The police proudly completed a recent blitz of bicyclists over two days, August 14 and 16. They handed out 22 tickets and numerous warnings; tickets to people riding on the sidewalk and warnings to young people riding without helmets. Thank goodness the police are there to put the kibosh on this open rebellion of scofflawness, today kids are riding around without helmets, tomorrow they'll be joining gangs, selling drugs and packing heat.
So that's extreme. And while I would never advocate that kids ride helmetless, or that cyclists aren't supposed to follow the same rules of the road everyone else does, as a bike rider myself, I understand the root cause: the roads of Guelph are scary, and car drivers make it that way. Even side streets and bike lanes aren't necessarily oases, so I understand the compulsion to want to stay away from the traffic for the relative safety of the sidewalk. Again, I'm not saying that bike riders should be exempt from the rules of the road, but if I'm clipped by a cyclist then I'll probably just need a band aid, but if I'm hit by a car I'll need to go to the hospital. Or the funeral home.
But I was out riding my bike today, and a couple of things caught my eye. At the corner of Silvercreek and Woodlawn - already, arguably, one of the worst intersections in Guelph - a semi pulling two trailers tried to beat the red light and turn, and ended up blocking the entire crosswalk. A little further down Silvercreek, I saw a guy talking on his cell phone while driving. One would think recent news would make even the most ignorant driver think twice, but hey, it was just the law he was breaking.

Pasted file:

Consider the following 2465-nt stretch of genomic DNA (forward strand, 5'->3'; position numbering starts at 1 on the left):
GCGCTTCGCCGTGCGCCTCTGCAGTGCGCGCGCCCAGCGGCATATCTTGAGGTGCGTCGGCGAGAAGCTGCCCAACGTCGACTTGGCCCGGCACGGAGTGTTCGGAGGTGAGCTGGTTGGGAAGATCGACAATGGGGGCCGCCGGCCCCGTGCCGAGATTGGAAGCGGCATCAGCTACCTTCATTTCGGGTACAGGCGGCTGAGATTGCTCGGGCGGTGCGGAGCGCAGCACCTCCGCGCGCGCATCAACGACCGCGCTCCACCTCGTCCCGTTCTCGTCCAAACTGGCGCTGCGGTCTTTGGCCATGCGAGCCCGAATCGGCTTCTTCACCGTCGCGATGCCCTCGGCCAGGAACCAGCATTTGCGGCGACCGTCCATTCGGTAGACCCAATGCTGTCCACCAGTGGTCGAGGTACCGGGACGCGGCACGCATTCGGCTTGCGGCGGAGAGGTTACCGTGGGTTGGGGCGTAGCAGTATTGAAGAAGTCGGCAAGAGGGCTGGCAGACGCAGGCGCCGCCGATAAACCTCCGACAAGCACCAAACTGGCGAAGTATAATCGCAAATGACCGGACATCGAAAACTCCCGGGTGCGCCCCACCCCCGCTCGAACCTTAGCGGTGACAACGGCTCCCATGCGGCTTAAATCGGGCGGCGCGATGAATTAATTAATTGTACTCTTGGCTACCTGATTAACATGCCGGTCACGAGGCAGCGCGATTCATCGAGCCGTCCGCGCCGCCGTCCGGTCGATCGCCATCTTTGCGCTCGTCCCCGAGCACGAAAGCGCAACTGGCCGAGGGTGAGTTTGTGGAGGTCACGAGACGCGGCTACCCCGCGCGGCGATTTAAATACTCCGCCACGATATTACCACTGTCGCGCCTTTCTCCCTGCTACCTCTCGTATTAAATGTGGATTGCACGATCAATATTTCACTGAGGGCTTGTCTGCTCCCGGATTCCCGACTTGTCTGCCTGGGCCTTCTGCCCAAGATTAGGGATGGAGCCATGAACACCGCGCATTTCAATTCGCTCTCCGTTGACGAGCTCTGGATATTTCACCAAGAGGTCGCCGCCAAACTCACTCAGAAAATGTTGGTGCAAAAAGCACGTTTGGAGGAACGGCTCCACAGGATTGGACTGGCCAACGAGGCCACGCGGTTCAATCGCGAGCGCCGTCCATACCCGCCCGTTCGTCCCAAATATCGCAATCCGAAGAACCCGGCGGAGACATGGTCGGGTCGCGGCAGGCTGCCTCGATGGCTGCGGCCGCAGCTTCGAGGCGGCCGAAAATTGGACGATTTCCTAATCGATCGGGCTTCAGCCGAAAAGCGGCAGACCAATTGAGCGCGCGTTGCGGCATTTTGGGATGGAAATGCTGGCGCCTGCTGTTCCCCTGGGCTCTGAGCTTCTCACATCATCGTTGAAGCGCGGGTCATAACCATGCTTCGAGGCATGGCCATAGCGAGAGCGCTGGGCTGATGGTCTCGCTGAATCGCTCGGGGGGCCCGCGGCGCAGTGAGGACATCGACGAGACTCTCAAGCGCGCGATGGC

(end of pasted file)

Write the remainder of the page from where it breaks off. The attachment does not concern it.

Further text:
Many were flabbergasted last week, when this picture made the rounds on Twitter:
Now one would think that reading your speech as you drive 70 kilometers per hour on the Gardiner Expressway would be a chargeable distraction for the police, but the weird part is that the same Ontario law that's supposed to make it illegal to use your cell phone while driving, only extends to electronics. So you could read War and Peace on the 401 doing 120, and the most the police can do is give you a stern warning.
The bizarreness of the police patting themselves on the back for cracking down on people riding a bike is crazy to me. When you have so-called authority figures riding around in their luxury sports utility vehicle reading papers when his focus should have been on the road, and your dinging people for not having a bell on their bike, there's something wrong. Again, not to say that bicyclists are above the law, but cars are so much more dangerous when the people behind those wheels aren't paying attention. So the police can do all the crackdowns on cyclists they want, Lord knows many of them are reckless enough on their own, but the police need to also be strict with drivers too. I mean seriously, they're starting to think they can get away with anything. (See above.)